By George Galloway

(source: Daily Record UK)

Rio, of course, is where we’re headed for the next World Cup (well maybe not us, but you know what I mean) before the tourney heads for the 120-degree hole of Qatar, which bought the championships wrapped up in brown paper.

Qatar, in fact, is buying everything, while their dictatorship lasts, including, it seems, the Arab League, which agreed to their demand for the suspension of Syria at the weekend to be followed this week by sanctions. You don’t have to like the Syrian regime to smell a rat here.

Not one of the Arab League potentates who suspended Syria has an elected leader, virtually all have ghastly human rights records. Every one of them, faced with an armed revolutionary insurrection in their own countries, would be gunning down the revolutionaries (the only difference being that they would be using guns sold to them by us).

The pot calling the kettle black doesn’t describe this farce. The Arab League is a bit like the Scottish second division – pathetic. When the Palestinians were being slaughtered in Gaza, they couldn’t agree to have a meeting about it.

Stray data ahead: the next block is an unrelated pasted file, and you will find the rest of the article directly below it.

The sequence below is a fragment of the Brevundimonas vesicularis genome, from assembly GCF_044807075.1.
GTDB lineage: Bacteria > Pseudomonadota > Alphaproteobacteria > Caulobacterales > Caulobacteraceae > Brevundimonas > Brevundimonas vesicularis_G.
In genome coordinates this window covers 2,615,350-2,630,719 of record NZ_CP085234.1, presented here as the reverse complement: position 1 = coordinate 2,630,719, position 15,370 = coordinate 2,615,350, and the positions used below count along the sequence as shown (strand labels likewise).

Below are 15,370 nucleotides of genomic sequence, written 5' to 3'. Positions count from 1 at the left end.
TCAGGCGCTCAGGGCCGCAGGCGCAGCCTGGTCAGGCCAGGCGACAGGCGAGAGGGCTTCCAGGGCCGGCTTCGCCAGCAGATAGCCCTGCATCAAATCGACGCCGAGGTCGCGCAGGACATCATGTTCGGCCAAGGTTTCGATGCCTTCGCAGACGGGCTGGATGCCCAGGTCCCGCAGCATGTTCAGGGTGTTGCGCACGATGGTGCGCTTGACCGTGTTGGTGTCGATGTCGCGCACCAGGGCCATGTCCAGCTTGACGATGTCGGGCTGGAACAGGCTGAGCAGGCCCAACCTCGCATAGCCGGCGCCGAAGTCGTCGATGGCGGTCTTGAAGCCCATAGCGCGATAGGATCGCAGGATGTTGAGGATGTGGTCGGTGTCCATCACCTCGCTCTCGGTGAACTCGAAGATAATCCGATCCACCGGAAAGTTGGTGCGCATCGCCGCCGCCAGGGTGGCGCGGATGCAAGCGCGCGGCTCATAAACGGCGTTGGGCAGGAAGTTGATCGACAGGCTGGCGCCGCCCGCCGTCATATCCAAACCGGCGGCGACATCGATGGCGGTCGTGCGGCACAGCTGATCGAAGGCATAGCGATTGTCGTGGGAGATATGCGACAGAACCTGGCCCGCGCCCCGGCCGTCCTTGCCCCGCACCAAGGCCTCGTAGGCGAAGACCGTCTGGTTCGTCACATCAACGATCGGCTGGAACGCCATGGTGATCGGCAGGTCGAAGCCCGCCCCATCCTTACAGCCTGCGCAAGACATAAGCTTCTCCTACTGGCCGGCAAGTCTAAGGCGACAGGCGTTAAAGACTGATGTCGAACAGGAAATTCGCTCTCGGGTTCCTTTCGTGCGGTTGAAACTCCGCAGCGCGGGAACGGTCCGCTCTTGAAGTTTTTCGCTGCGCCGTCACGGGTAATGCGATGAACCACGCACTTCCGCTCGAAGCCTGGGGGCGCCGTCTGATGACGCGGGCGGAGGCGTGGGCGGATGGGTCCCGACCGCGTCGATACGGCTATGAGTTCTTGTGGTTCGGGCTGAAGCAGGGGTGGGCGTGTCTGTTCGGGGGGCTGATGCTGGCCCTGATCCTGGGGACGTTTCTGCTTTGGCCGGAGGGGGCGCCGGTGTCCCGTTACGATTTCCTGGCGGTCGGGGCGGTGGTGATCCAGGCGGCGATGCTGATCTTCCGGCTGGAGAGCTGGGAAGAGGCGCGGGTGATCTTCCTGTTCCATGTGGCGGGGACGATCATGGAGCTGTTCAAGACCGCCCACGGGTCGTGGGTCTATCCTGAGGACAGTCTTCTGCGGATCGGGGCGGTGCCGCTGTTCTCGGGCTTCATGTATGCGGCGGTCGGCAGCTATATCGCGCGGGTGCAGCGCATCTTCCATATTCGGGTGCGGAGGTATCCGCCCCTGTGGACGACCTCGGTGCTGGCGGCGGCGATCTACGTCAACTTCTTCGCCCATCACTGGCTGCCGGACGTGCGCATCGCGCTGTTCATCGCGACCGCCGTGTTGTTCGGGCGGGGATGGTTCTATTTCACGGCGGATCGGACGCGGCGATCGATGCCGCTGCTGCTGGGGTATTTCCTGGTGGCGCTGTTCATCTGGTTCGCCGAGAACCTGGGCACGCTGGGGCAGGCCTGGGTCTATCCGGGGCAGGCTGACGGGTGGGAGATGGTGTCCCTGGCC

When the Turkish prime minister Erdogan walked off the platform at Davos after denouncing Israeli president Peres as a “child-killer”, the Arab League leader stood up to applaud him, then sat down again to continue the show.

Given the impossibility of obtaining UN approval for an attack on Syria or Iran, it’s clear as the Qatar sky what’s going on. Arm and finance a group of revolutionaries and get them to start an uprising. When the state cracks down, get the opposition to call for western intervention. If the UN won’t authorise it, the corrupt dictators in the neighbourhood will do for a fig leaf.

It’s bombs away again, folks. We can’t keep our pensioners warm in the winter. But we can sure set fire to other people’s countries.

MRN

Author: MRN Network

The aspiration of the Media Review Network is to dispel the myths and stereotypes about Islam and Muslims and to foster bridges of understanding among the diverse people of our country. The Media Review Network believes that Muslim perspectives on issues impacting on South Africans are a prerequisite to a better appreciation of Islam.